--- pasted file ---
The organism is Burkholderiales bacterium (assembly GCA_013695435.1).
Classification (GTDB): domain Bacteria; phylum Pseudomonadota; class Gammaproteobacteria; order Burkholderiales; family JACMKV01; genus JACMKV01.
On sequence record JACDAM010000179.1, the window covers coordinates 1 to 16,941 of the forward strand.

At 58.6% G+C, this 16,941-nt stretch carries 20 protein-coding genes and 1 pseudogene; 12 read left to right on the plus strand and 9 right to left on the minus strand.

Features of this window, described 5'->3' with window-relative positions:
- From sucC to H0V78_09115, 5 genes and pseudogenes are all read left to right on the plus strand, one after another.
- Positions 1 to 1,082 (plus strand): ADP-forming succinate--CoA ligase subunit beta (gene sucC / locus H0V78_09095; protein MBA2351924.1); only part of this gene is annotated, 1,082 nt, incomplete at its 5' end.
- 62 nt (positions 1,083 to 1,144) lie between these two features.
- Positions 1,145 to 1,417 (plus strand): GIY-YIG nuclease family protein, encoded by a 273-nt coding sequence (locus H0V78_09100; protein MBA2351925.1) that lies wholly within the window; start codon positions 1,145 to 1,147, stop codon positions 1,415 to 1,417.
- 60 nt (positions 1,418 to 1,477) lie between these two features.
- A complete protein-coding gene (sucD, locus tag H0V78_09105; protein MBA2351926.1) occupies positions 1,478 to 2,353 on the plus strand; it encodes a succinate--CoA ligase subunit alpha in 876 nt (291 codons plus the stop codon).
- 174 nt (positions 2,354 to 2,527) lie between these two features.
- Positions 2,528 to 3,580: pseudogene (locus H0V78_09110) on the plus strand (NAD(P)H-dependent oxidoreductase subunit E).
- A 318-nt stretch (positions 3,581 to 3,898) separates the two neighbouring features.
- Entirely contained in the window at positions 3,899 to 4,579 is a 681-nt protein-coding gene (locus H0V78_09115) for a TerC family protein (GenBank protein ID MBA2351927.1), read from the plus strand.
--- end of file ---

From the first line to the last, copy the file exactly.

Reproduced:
The organism is Burkholderiales bacterium (assembly GCA_013695435.1).
Classification (GTDB): domain Bacteria; phylum Pseudomonadota; class Gammaproteobacteria; order Burkholderiales; family JACMKV01; genus JACMKV01.
On sequence record JACDAM010000179.1, the window covers coordinates 1 to 16,941 of the forward strand.

At 58.6% G+C, this 16,941-nt stretch carries 20 protein-coding genes and 1 pseudogene; 12 read left to right on the plus strand and 9 right to left on the minus strand.

Features of this window, described 5'->3' with window-relative positions:
- From sucC to H0V78_09115, 5 genes and pseudogenes are all read left to right on the plus strand, one after another.
- Positions 1 to 1,082 (plus strand): ADP-forming succinate--CoA ligase subunit beta (gene sucC / locus H0V78_09095; protein MBA2351924.1); only part of this gene is annotated, 1,082 nt, incomplete at its 5' end.
- 62 nt (positions 1,083 to 1,144) lie between these two features.
- Positions 1,145 to 1,417 (plus strand): GIY-YIG nuclease family protein, encoded by a 273-nt coding sequence (locus H0V78_09100; protein MBA2351925.1) that lies wholly within the window; start codon positions 1,145 to 1,147, stop codon positions 1,415 to 1,417.
- 60 nt (positions 1,418 to 1,477) lie between these two features.
- A complete protein-coding gene (sucD, locus tag H0V78_09105; protein MBA2351926.1) occupies positions 1,478 to 2,353 on the plus strand; it encodes a succinate--CoA ligase subunit alpha in 876 nt (291 codons plus the stop codon).
- 174 nt (positions 2,354 to 2,527) lie between these two features.
- Positions 2,528 to 3,580: pseudogene (locus H0V78_09110) on the plus strand (NAD(P)H-dependent oxidoreductase subunit E).
- A 318-nt stretch (positions 3,581 to 3,898) separates the two neighbouring features.
- Entirely contained in the window at positions 3,899 to 4,579 is a 681-nt protein-coding gene (locus H0V78_09115) for a TerC family protein (GenBank protein ID MBA2351927.1), read from the plus strand.